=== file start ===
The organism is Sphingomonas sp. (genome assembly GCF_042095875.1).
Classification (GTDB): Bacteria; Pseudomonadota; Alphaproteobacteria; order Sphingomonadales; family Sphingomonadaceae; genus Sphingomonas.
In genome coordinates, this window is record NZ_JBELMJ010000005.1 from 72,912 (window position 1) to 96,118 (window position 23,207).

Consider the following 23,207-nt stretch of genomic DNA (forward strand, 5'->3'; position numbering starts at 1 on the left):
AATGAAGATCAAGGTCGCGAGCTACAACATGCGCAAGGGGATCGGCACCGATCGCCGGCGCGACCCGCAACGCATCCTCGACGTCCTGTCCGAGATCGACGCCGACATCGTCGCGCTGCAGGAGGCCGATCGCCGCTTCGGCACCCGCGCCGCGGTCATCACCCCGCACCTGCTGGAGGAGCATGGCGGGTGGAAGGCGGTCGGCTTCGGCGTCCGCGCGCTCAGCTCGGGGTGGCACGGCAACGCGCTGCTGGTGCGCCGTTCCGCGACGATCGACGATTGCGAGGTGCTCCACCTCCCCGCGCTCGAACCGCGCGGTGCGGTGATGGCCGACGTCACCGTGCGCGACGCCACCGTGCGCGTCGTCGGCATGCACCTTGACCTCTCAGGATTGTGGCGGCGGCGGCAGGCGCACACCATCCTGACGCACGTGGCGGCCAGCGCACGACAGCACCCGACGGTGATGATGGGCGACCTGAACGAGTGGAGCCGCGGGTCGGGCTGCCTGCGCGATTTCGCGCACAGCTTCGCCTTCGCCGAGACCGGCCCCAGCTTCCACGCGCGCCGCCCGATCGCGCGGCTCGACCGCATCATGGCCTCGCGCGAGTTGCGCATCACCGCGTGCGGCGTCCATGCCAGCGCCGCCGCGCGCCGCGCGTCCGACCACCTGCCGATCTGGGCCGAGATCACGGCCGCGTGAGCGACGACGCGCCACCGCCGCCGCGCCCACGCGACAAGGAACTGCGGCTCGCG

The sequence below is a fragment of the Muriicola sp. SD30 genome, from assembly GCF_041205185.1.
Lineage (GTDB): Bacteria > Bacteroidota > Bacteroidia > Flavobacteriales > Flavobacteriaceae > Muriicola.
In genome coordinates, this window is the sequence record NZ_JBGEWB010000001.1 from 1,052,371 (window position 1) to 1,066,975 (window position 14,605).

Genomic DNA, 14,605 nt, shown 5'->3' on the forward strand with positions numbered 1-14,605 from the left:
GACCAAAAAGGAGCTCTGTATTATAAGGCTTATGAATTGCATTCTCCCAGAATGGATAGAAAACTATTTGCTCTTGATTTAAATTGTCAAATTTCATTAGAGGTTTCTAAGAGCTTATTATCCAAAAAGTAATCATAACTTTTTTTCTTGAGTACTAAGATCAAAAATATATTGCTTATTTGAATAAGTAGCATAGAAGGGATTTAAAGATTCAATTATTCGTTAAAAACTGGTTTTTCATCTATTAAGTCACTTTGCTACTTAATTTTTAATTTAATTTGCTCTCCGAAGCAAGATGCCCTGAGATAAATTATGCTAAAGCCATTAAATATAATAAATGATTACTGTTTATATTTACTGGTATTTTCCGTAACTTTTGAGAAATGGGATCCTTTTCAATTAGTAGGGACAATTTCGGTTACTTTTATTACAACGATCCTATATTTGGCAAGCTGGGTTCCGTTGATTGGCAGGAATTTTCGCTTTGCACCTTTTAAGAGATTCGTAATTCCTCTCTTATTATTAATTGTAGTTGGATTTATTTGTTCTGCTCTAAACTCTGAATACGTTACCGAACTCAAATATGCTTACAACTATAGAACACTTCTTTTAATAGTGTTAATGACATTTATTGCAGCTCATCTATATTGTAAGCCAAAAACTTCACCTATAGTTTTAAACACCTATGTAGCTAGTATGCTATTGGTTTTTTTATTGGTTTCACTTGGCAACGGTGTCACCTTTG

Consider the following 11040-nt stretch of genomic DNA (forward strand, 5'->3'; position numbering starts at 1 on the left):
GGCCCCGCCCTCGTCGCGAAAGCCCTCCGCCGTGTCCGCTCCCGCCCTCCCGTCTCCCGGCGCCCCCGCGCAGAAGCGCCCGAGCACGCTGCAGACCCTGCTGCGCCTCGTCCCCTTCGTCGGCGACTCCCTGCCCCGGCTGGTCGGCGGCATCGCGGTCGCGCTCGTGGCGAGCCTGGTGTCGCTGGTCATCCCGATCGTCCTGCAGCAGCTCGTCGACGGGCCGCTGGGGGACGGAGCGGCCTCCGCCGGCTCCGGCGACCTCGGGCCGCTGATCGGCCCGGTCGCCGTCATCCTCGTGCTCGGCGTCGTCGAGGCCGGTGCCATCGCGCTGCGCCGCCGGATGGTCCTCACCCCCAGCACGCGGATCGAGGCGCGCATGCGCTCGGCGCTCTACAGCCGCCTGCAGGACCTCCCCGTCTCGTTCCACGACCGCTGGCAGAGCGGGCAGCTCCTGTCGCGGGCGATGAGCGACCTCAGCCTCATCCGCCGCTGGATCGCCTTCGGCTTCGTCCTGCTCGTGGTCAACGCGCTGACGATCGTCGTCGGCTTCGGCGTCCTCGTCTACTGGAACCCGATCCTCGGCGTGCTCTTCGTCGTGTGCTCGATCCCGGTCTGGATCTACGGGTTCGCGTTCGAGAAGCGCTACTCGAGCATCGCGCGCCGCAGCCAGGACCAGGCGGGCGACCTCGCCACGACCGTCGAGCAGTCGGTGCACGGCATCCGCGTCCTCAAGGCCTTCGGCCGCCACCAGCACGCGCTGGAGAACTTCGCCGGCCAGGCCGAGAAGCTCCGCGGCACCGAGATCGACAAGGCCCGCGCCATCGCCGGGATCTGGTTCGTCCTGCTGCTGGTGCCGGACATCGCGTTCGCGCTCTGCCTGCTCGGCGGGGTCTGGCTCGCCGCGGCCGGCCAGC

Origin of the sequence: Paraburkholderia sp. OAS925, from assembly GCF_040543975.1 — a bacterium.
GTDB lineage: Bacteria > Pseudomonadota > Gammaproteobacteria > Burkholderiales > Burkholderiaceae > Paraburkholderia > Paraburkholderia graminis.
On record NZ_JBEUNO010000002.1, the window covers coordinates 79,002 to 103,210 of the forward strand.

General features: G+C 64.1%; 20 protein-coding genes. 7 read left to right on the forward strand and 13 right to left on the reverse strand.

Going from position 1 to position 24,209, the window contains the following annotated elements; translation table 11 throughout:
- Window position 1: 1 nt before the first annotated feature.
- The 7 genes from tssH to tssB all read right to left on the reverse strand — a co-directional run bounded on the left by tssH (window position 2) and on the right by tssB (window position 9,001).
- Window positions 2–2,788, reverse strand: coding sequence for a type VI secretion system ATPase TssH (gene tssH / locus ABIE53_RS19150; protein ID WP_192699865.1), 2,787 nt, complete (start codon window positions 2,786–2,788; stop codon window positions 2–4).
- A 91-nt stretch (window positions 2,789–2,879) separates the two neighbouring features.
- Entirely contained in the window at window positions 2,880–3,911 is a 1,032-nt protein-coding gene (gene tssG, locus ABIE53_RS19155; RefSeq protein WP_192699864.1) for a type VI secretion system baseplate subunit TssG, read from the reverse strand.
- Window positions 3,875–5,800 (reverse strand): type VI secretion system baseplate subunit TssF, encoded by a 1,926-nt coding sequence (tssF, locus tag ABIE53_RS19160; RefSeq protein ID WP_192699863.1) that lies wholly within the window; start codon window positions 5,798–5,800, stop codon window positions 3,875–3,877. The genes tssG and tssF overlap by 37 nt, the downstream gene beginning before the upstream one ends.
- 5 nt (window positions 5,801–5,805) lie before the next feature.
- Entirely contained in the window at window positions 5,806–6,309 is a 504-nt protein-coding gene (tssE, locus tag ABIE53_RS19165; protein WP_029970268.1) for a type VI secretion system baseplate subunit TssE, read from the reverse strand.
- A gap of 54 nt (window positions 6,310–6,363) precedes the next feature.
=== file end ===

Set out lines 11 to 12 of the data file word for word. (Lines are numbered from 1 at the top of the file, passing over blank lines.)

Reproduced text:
Consider the following 11040-nt stretch of genomic DNA (forward strand, 5'->3'; position numbering starts at 1 on the left):
GGCCCCGCCCTCGTCGCGAAAGCCCTCCGCCGTGTCCGCTCCCGCCCTCCCGTCTCCCGGCGCCCCCGCGCAGAAGCGCCCGAGCACGCTGCAGACCCTGCTGCGCCTCGTCCCCTTCGTCGGCGACTCCCTGCCCCGGCTGGTCGGCGGCATCGCGGTCGCGCTCGTGGCGAGCCTGGTGTCGCTGGTCATCCCGATCGTCCTGCAGCAGCTCGTCGACGGGCCGCTGGGGGACGGAGCGGCCTCCGCCGGCTCCGGCGACCTCGGGCCGCTGATCGGCCCGGTCGCCGTCATCCTCGTGCTCGGCGTCGTCGAGGCCGGTGCCATCGCGCTGCGCCGCCGGATGGTCCTCACCCCCAGCACGCGGATCGAGGCGCGCATGCGCTCGGCGCTCTACAGCCGCCTGCAGGACCTCCCCGTCTCGTTCCACGACCGCTGGCAGAGCGGGCAGCTCCTGTCGCGGGCGATGAGCGACCTCAGCCTCATCCGCCGCTGGATCGCCTTCGGCTTCGTCCTGCTCGTGGTCAACGCGCTGACGATCGTCGTCGGCTTCGGCGTCCTCGTCTACTGGAACCCGATCCTCGGCGTGCTCTTCGTCGTGTGCTCGATCCCGGTCTGGATCTACGGGTTCGCGTTCGAGAAGCGCTACTCGAGCATCGCGCGCCGCAGCCAGGACCAGGCGGGCGACCTCGCCACGACCGTCGAGCAGTCGGTGCACGGCATCCGCGTCCTCAAGGCCTTCGGCCGCCACCAGCACGCGCTGGAGAACTTCGCCGGCCAGGCCGAGAAGCTCCGCGGCACCGAGATCGACAAGGCCCGCGCCATCGCCGGGATCTGGTTCGTCCTGCTGCTGGTGCCGGACATCGCGTTCGCGCTCTGCCTGCTCGGCGGGGTCTGGCTCGCCGCGGCCGGCCAGC